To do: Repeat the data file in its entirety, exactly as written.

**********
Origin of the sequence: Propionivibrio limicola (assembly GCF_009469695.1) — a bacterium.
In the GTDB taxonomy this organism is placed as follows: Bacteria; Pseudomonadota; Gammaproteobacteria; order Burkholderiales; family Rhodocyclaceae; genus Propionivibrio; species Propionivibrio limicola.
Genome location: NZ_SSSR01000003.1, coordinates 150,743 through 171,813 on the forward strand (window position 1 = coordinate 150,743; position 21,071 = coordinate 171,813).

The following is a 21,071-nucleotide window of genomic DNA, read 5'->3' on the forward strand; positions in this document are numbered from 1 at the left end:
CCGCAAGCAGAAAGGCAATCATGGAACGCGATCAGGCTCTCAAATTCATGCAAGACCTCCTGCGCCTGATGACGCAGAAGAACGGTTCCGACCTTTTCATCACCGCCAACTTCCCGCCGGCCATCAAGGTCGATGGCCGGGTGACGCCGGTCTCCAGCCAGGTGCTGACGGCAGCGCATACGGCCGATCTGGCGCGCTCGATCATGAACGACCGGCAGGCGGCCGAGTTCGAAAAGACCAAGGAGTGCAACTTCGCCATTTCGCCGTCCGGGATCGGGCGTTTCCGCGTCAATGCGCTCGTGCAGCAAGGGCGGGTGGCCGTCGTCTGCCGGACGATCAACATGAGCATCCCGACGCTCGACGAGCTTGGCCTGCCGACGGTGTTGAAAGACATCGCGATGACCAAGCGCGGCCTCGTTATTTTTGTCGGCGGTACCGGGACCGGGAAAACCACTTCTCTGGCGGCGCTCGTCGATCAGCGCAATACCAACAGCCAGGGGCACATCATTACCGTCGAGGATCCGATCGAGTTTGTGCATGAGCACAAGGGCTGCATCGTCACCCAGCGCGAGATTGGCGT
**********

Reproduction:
Origin of the sequence: Propionivibrio limicola (assembly GCF_009469695.1) — a bacterium.
In the GTDB taxonomy this organism is placed as follows: Bacteria; Pseudomonadota; Gammaproteobacteria; order Burkholderiales; family Rhodocyclaceae; genus Propionivibrio; species Propionivibrio limicola.
Genome location: NZ_SSSR01000003.1, coordinates 150,743 through 171,813 on the forward strand (window position 1 = coordinate 150,743; position 21,071 = coordinate 171,813).

The following is a 21,071-nucleotide window of genomic DNA, read 5'->3' on the forward strand; positions in this document are numbered from 1 at the left end:
CCGCAAGCAGAAAGGCAATCATGGAACGCGATCAGGCTCTCAAATTCATGCAAGACCTCCTGCGCCTGATGACGCAGAAGAACGGTTCCGACCTTTTCATCACCGCCAACTTCCCGCCGGCCATCAAGGTCGATGGCCGGGTGACGCCGGTCTCCAGCCAGGTGCTGACGGCAGCGCATACGGCCGATCTGGCGCGCTCGATCATGAACGACCGGCAGGCGGCCGAGTTCGAAAAGACCAAGGAGTGCAACTTCGCCATTTCGCCGTCCGGGATCGGGCGTTTCCGCGTCAATGCGCTCGTGCAGCAAGGGCGGGTGGCCGTCGTCTGCCGGACGATCAACATGAGCATCCCGACGCTCGACGAGCTTGGCCTGCCGACGGTGTTGAAAGACATCGCGATGACCAAGCGCGGCCTCGTTATTTTTGTCGGCGGTACCGGGACCGGGAAAACCACTTCTCTGGCGGCGCTCGTCGATCAGCGCAATACCAACAGCCAGGGGCACATCATTACCGTCGAGGATCCGATCGAGTTTGTGCATGAGCACAAGGGCTGCATCGTCACCCAGCGCGAGATTGGCGT